Rosemary Pusateri isn’t one to sit still when she sees a potential threat to the health of Lake George.
The retired data analyst and longtime Lake protection advocate walks frequently along Beach Road in Lake George Village and was taken aback in recent years by the number of boats she saw entering the Lake at Million Dollar Beach on spring and fall days when the state-owned boat launch was open, but the mandatory invasive species inspection station was closed.
Concerned that these uninspected boats could be carrying harmful invasives into the water, Rosemary began photographing and chronicling the number of off-season vessels she saw each day and enlisted friends and neighbors to do the same. She soon presented her findings to the staff of the Lake George Association, who in turn brought them to the Lake George Park Commission, which administers the inspection program.
A series of conversations followed between the Commission and the LGA and its municipal partners who together co-fund the inspection program with New York State. While the Commission couldn’t change the law that established the mandatory inspection dates, they offered to make an inspector and portable boat washing unit available to interested boaters at all state-owned launches, weather permitting, until December 15 this year. The LGA and the municipalities stepped forward with the necessary funding.
“We’re all partners in this. Doing different things perhaps, wearing different hats, but we’re all partners.”
The diligent work by Rosemary to keep invasive species out of our Lake is a prime example of how all of us can — and must — make protection personal to keep our Lake clear and clean for generations to come.
“It only takes one,” she says of the risk posed by unwashed and uninspected boats.
“I saw a need — a data gap — and I saw a way to fill it. That’s what I do,” she adds humbly.
It’s far from the first time she’s led by example when it comes to protecting Lake George.
Keeping Fertilizer Out of Our Lake
In March of 2012, Rosemary and a group of neighbors gathered at the Sans Souci restaurant in Cleverdale to talk about creating a grassroots Lake protection group. When the discussion turned to the dangers of applying lawn fertilizer in close proximity to the Lake, Rosemary drafted and began circulating a petition (“the old-fashioned way,” she notes) asking the Park Commission to enact basin-wide fertilizer regulations like those already in place in the towns of Lake George and Queensbury. That December she presented the document, with more than 500 signatures, at a Park Commission meeting — gift-wrapped, with a satin bow. She’s been a persistent anti-fertilizer advocate ever since, and finally saw her determination rewarded eight years later when the Commission passed new stormwater regulations prohibiting fertilizer use within 50 feet of any waterbody in the Lake George Park.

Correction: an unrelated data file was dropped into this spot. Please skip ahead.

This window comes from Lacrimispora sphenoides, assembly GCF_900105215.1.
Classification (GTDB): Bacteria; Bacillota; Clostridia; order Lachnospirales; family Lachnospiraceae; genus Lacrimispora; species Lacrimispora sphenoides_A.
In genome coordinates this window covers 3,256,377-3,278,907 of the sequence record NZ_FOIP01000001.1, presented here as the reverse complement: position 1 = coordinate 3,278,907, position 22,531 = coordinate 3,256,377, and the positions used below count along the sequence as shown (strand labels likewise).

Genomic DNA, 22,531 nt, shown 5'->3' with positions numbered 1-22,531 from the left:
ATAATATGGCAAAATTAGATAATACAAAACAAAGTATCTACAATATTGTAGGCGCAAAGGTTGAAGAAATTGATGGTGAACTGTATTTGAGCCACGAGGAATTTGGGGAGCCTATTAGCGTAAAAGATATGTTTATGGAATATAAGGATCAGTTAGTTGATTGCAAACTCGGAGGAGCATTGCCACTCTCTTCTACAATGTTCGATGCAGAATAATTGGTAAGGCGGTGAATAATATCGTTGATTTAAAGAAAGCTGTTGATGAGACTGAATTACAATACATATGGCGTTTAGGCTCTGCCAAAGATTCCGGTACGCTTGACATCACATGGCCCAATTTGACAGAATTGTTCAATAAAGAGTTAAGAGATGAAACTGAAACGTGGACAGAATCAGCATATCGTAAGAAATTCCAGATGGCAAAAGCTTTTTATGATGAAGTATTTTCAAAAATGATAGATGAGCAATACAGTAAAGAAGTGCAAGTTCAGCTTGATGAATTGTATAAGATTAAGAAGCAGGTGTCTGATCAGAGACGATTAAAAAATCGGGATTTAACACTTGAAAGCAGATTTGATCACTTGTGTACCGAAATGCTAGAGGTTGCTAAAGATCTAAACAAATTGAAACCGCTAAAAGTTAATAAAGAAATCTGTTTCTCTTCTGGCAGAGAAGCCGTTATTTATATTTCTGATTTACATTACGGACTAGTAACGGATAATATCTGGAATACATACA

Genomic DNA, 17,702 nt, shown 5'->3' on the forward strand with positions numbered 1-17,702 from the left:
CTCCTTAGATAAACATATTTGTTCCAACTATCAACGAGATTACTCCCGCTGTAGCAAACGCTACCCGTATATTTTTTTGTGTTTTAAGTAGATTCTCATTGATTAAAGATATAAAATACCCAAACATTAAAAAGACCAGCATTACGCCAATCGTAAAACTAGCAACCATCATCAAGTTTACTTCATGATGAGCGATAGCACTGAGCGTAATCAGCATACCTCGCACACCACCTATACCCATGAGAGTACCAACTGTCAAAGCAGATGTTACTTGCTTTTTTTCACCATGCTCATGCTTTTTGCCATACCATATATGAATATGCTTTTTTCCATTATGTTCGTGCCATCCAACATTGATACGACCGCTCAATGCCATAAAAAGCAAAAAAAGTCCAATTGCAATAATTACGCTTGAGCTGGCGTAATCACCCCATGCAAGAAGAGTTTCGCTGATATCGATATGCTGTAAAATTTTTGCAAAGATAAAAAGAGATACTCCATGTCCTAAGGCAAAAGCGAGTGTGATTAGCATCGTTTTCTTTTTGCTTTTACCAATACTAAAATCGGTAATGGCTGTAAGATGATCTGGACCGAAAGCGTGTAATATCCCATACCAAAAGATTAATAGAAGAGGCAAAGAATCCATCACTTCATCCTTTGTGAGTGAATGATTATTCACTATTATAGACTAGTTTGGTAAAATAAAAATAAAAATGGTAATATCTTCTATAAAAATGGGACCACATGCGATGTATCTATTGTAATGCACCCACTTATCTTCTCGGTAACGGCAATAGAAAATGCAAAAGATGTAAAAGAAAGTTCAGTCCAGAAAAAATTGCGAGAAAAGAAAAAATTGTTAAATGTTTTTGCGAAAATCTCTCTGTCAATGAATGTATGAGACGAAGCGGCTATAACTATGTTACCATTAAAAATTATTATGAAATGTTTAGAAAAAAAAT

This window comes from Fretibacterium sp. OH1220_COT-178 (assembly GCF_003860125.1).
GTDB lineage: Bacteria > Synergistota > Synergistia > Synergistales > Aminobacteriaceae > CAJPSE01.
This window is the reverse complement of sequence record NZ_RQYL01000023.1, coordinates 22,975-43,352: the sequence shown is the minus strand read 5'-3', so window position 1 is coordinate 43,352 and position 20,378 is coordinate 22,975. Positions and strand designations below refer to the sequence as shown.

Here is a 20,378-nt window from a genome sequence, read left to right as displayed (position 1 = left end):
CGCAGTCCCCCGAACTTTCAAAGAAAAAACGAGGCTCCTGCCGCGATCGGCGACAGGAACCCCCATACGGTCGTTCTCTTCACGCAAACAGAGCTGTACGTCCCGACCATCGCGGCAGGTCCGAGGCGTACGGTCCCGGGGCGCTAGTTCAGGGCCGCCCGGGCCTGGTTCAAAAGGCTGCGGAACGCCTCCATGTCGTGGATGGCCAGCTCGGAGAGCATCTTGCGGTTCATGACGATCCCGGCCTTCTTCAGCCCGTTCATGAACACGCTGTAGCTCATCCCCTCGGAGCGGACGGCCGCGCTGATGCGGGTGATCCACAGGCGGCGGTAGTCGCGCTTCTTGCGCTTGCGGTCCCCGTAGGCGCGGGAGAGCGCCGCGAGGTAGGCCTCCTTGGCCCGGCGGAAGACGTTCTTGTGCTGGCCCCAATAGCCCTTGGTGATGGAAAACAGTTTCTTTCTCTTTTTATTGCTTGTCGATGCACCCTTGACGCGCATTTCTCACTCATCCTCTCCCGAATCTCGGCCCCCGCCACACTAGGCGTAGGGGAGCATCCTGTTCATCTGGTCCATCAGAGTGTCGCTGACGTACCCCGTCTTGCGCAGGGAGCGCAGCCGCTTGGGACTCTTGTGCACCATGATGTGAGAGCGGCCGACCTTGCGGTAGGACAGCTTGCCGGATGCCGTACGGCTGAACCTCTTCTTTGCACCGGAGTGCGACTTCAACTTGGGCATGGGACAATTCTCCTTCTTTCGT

That same 2012 meeting inspired Rosemary and others to form what is now called the Lake Stewardship Group of Cleverdale, a grassroots collaboration of neighbors that, among other protection efforts, has advocated for a Lake-wide septic system inspection program and coordinates the thrice-yearly effort to harvest invasive Asian clams from Sandy Bay. She’s currently the Chair of the Stewardship Group, and also serves on the Advisory Board and Conservation Committee of the Lake George Land Conservancy.
How Can You Not Give Back?
Rosemary says her commitment to environmental protection blossomed on the quad at Vassar College in 1970 when she joined a celebration for the first Earth Day, but she realizes now that her passion actually took root during childhood summers spent visiting Lake George from her Albany home. After spending most of her professional career in New Jersey and committing herself to environmental causes there, she and her husband, Frank, purchased a summer home in the Town of Lake George in 1980 and moved year-round to Cleverdale 25 years later. When not advocating for the Lake, Rosemary says, you’ll find her swimming or kayaking there, or admiring the blue water from a hiking trail above.
She says whenever she looks at the Lake, she thinks of the “work” she still wants to do to protect it. And she reminds everyone who enjoys its clear, clean waters that they have a responsibility to aid in that protection. “We’re all partners in this,” she says. “Doing different things perhaps, wearing different hats, but we’re all partners.”
“It’s a passionate love and I enjoy so much being here,” she says. “I never thought that I would be able to live in Lake George year-round. This has been a dream come true, so of course I give back. How can you not give back?”